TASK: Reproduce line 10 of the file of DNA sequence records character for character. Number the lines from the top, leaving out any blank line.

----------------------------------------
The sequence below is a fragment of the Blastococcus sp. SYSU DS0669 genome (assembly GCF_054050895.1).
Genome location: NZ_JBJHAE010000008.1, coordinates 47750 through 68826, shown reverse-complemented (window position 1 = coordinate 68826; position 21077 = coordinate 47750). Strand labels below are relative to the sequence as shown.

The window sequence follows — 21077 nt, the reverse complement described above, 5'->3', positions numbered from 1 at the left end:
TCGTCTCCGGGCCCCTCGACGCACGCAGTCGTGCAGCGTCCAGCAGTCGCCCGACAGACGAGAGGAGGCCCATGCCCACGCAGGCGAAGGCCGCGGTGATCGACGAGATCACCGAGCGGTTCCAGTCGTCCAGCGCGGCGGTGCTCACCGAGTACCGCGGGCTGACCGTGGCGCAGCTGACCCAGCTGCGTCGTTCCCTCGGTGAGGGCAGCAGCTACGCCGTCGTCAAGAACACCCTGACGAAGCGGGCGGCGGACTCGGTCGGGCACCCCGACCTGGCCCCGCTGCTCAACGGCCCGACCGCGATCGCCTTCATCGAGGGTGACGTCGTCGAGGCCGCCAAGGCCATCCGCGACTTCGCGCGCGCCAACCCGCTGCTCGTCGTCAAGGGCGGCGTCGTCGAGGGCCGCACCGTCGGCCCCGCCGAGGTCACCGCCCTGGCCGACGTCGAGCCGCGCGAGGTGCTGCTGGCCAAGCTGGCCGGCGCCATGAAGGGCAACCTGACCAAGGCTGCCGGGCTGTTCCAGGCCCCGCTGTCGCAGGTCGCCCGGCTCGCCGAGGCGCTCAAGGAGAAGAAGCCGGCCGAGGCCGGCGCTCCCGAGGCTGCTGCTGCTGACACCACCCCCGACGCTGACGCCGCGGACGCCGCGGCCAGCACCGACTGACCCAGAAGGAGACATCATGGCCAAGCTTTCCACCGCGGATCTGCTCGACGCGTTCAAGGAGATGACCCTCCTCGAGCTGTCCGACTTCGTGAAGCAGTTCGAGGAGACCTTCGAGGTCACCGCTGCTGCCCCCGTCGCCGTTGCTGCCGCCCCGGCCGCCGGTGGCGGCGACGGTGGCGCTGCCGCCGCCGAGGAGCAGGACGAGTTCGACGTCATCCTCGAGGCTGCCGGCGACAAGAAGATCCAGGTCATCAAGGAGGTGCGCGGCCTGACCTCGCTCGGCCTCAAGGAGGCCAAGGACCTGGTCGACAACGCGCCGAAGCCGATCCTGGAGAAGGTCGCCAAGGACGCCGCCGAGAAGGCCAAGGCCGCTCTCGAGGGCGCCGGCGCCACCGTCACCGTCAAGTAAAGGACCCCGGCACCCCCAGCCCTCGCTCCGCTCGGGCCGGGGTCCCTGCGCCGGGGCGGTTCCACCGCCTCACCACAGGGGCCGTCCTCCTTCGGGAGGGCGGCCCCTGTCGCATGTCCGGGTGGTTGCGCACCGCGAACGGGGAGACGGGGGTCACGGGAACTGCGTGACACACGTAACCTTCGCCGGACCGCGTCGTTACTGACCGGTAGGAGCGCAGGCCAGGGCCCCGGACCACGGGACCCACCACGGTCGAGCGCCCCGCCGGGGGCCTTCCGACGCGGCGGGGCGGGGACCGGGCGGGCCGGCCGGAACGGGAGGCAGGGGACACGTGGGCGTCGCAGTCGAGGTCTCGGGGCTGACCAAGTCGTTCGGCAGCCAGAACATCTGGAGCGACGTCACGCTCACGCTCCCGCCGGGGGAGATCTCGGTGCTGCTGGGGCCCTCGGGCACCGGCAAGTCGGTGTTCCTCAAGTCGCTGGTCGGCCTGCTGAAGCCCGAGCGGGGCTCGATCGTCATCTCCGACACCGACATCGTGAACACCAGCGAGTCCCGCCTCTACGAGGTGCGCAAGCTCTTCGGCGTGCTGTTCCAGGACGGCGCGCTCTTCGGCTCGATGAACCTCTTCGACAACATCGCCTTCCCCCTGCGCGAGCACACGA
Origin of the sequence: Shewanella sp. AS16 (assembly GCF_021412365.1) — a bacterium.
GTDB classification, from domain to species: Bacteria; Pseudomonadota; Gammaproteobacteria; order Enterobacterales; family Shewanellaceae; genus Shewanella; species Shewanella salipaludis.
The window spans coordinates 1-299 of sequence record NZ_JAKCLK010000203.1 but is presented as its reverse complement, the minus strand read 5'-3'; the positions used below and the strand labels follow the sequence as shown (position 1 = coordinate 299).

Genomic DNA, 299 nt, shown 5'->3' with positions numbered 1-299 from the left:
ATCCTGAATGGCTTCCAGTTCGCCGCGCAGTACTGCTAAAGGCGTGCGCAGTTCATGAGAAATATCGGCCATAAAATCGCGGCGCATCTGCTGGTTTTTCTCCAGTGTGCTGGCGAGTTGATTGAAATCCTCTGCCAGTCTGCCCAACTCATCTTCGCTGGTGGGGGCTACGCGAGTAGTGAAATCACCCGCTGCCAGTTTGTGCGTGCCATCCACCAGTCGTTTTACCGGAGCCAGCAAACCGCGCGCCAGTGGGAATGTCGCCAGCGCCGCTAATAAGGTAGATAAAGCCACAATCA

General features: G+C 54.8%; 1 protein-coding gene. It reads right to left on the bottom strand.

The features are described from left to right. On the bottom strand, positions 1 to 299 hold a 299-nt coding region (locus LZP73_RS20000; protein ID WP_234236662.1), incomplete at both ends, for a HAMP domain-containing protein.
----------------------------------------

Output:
General features: G+C 54.8%; 1 protein-coding gene. It reads right to left on the bottom strand.